Months passed, I paced in my pasture. It took the first year to realize how exhausted I’d been as I rested my way back to health. I edited a friend’s book while I mourned her death -as well as three other friends, gone too soon. I daydreamed about turning a shipping container into a tiny house to write in. I tried to rescue and neuter a stray cat, only to end up with a surprise litter of kittens under my desk.
It was the women in The Barn School that inspired me the most. And these months later, real change has happened for so many of their horses. The online courses also encouraged me to think there must be better ways to hold clinics that are more supportive to horses while making learning opportunities more available to remote areas or smaller groups.
Now what? I’d be foolish to trust the pandemic was over and wind up quarantined somewhere. We need to get back to a “new normal” version of our lives, but at the same time, be safe. If anyone can figure out what safe means. In a way, it’s like starting over. I don’t know what my clients will be comfortable with now.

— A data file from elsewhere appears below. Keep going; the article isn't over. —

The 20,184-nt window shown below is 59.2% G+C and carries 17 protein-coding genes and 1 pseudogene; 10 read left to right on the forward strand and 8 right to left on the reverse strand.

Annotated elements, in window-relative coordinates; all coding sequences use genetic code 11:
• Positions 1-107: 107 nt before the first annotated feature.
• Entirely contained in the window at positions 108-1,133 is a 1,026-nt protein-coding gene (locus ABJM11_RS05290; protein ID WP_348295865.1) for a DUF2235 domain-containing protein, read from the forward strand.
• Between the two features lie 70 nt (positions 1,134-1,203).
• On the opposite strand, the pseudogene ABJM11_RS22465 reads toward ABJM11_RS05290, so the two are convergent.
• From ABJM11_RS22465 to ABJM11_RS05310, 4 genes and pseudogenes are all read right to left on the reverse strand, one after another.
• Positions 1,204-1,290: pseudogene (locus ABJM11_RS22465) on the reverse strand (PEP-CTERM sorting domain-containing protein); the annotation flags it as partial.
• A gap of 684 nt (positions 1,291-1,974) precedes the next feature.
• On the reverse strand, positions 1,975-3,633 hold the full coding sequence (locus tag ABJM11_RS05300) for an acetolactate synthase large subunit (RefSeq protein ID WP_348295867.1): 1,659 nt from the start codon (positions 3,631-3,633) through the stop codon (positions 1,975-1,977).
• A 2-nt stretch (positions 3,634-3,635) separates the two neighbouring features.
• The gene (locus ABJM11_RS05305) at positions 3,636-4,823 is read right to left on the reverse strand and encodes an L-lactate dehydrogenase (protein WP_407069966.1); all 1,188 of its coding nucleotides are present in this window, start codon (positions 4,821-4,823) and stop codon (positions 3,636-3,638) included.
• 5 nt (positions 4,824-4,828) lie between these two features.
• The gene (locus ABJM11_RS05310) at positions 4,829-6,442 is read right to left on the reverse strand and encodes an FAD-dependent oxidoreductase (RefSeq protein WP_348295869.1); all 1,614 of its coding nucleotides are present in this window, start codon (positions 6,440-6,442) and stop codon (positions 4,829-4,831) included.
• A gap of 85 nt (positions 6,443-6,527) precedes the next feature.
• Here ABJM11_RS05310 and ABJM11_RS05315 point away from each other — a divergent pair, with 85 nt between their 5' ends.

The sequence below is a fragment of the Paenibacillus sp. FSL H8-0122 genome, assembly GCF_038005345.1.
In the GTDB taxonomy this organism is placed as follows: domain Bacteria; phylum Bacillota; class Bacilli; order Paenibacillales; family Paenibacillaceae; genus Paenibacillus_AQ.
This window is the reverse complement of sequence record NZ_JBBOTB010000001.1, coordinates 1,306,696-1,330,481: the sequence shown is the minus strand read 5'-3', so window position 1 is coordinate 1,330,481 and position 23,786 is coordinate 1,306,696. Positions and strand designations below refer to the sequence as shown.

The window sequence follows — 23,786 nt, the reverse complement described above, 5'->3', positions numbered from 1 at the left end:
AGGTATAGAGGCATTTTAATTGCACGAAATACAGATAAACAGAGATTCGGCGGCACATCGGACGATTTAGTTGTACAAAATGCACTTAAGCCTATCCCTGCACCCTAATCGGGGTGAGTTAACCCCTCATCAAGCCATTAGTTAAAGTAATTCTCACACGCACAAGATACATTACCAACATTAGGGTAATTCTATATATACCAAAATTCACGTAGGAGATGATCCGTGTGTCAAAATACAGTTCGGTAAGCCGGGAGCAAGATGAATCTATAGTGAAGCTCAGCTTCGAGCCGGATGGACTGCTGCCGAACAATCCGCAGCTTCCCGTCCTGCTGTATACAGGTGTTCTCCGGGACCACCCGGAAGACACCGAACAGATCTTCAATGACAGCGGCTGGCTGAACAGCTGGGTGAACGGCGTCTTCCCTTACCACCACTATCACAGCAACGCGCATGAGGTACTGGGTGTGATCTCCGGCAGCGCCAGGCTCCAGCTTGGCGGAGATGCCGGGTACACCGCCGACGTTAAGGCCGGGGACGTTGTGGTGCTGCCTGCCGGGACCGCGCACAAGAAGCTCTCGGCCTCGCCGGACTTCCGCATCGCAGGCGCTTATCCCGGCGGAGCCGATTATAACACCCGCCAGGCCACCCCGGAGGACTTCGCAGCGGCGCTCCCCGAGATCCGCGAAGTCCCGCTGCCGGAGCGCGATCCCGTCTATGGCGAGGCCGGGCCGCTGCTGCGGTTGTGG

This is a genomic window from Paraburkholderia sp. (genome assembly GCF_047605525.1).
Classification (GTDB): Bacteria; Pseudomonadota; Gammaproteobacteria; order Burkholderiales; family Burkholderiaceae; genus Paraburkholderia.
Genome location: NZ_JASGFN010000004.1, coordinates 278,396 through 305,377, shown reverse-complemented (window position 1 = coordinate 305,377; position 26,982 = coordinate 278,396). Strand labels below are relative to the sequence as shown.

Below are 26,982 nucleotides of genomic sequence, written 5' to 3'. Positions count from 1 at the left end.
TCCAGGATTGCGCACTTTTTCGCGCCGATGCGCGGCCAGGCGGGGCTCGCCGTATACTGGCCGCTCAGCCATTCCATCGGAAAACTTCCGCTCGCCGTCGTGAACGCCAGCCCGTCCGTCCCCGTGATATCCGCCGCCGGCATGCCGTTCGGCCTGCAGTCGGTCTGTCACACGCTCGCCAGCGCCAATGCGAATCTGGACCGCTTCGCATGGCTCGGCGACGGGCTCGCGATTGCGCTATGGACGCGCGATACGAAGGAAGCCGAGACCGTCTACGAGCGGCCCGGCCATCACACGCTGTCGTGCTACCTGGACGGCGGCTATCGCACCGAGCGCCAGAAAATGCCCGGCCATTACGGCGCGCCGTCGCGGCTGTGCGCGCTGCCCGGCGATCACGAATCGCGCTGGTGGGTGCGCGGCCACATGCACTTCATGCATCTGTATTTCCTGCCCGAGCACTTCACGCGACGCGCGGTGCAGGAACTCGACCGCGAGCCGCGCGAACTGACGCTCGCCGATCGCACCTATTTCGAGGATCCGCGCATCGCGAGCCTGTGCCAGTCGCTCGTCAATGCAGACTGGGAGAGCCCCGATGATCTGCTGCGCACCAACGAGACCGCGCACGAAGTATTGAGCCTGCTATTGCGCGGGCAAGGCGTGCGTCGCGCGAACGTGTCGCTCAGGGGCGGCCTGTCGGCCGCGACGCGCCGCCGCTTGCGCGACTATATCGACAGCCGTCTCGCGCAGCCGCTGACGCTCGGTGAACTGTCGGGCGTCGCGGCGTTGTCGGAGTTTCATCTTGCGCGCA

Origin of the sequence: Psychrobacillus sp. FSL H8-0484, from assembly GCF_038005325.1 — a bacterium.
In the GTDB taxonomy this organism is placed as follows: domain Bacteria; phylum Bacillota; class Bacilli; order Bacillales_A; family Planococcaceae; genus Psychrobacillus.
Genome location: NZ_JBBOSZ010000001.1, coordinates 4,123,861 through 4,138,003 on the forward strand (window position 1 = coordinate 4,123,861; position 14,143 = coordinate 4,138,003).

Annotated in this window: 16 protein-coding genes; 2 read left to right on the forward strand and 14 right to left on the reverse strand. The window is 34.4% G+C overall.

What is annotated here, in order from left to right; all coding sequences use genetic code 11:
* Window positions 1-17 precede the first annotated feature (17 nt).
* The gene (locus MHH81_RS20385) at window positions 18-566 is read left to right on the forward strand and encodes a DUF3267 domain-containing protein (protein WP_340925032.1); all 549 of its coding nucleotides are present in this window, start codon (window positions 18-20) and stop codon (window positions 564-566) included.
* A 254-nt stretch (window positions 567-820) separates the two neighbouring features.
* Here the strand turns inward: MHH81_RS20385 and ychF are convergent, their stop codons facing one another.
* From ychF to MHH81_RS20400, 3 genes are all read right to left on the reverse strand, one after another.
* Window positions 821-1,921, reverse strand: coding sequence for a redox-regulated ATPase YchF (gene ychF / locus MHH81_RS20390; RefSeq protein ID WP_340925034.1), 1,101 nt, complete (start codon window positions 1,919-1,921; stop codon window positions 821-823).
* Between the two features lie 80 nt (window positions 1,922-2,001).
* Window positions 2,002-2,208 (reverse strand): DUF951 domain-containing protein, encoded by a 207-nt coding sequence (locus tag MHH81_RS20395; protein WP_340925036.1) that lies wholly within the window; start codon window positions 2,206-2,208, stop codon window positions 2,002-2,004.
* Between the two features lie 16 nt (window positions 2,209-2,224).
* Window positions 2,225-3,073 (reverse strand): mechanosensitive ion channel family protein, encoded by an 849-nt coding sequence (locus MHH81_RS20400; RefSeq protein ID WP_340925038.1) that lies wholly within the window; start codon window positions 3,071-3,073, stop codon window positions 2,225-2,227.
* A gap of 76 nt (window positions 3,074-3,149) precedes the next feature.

But I can only overthink the situation for so long. It’s time to mount up. What if I apply Affirmative Training to my work style? I don’t want to work less, I want to take more time. It’s a charm with horses, after all. I’ll go slower and say good girl to myself in a more sustainable way. I want the flexibility of not being at the mercy of non-refundable plane tickets. I want to enjoy the ride. There must be a way for a clinic to be less like a drive-by shooting and more, well, relaxed and forward.
The solution is to not fly. Sure, I’ll miss the airport bars, but now I can lollygag and take side trips. I admit, not a cutting-edge idea. I have friends who have gone the gypsy way for decades; insert their cackles and nodding laughter here.
I’ll pack my favorite horse gear, all too big for carry-on luggage, in my truck bed and we’ll head off down the highway. This suits me because I perpetually look like a tourist anyway. My dog Manning will come along, working as my Self-Care Specialist. It’ll be my job to stand tall in the morning sun and call out, “Wagons, Ho!” and Manning’s job to ask if it’s time for a lunch stop. He’ll walk me so my hips stay limber and remind me when we need a meeting (nap) in the little house. He’ll keep me tethered in space and time. You know how I get around new horses.